What evidence of town centre trends do you use in determining priorities for improving your town centre?
When our day-to-day work is focused on understanding and addressing the issues affecting town centres, it comes as a surprise that evidence is not driving change in every community.
As the review of People and Places’ approach to ‘Understanding Town Centre Trends’ published on the Government’s Great British High Street web site states, the premise for our work is that “improving your town centre without first investigating the issues, is like baking a cake without knowing the ingredients”.
The Level of Evidence Used in Managing Change
So when we recently undertook a survey of 11 towns in the East Midlands and South Yorkshire to see how performance monitoring is used to inform town centre improvements and set priorities, the findings came as a surprise. When asked if town centre performance monitoring is undertaken, six of the 11 towns responded that it is. Of these only four responded that data is routinely collected.
Analysis of the data routinely collected in the four towns showed that footfall and vacancy rates are amongst the indicators most routinely monitored. These are important quantitative data sets which are often referred to by national policy makers and in the media.
The survey showed though that qualitative data including customer views and business perceptions are much less routinely collected. Such qualitative indicators often provide very important insights in to issues and point to potential remedies for alleviating headline symptoms. None of the towns reported that they collect data on customer origins.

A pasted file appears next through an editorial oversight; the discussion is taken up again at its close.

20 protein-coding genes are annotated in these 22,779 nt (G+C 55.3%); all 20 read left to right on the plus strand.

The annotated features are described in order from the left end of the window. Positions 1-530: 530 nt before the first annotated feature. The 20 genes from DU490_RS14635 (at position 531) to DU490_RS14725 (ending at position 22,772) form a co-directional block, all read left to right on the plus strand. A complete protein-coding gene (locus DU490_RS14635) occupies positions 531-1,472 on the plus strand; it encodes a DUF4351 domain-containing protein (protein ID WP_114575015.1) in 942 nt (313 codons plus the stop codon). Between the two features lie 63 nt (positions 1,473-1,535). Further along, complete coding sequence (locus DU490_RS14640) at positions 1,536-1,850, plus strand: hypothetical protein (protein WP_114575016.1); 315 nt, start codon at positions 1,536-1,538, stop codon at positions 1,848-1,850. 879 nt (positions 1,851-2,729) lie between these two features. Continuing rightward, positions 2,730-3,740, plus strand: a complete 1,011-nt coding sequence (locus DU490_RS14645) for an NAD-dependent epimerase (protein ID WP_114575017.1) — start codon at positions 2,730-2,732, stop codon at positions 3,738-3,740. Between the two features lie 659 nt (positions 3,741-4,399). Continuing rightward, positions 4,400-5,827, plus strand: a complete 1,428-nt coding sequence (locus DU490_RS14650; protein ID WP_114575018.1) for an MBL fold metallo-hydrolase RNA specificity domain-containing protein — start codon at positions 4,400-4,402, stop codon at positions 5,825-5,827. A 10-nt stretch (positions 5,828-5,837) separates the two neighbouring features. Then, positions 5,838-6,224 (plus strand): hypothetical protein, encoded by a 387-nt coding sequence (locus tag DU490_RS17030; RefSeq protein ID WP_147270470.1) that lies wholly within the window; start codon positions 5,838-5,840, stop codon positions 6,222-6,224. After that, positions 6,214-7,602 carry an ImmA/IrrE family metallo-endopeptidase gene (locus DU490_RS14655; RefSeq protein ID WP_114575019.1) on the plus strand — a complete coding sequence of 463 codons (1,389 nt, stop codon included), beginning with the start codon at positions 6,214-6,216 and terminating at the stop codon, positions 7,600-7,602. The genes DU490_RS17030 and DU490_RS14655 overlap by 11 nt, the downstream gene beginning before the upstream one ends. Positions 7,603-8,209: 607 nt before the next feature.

The ready availability of town centre performance data in a clear and meaningful format is important in ensuring that it is readily used to increase stakeholder engagement and inform decision making. Again though, only four towns reported that performance data is made available publicly.
Understanding of Issues and Priorities
When asked about current priorities, it is as first surprising that there were clear responses for all towns despite an apparent dearth of data on the nature of issues. Respondents gave a range of answers that can be broadly divided in to commercial (vacancies; footfall; retail mix; marketing) and physical issues (traffic and transport; new development; environment). Overall, these responses indicate the breadth of priorities facing town centres as well as perhaps the focus of different professional disciplines. They also perhaps point to a need for our own evidence gathering to drill down in more detail on the physical issues that impact on the use of town centres. How much and in what ways, for example, is traffic congestion impacting on customers’ ability to access and enjoy their local town centre?
Disappointing in some ways that the seemingly limited use of data to drive change might be, these responses also highlight the pressures that local authorities are under to resource and respond to a wide range of issues. As specialists committed to the evidenced-based revitalisation of town centres, we need to continue to raise awareness about the simple survey tools available. We also need to respond to feedback from our own evidence in this survey and ask is there more we can do help create an understanding of town centre challenges across different professional disciplines. That is the value of objective evidence –it makes you think!
For more details of the survey findings contact Chris Wade via email@example.com
Read more about Understanding Town Trends and download a summary of four years’ evidence used by Our Bury St. Edmunds BID as one of our free tasters: http://people-places.co.uk/free-tasters/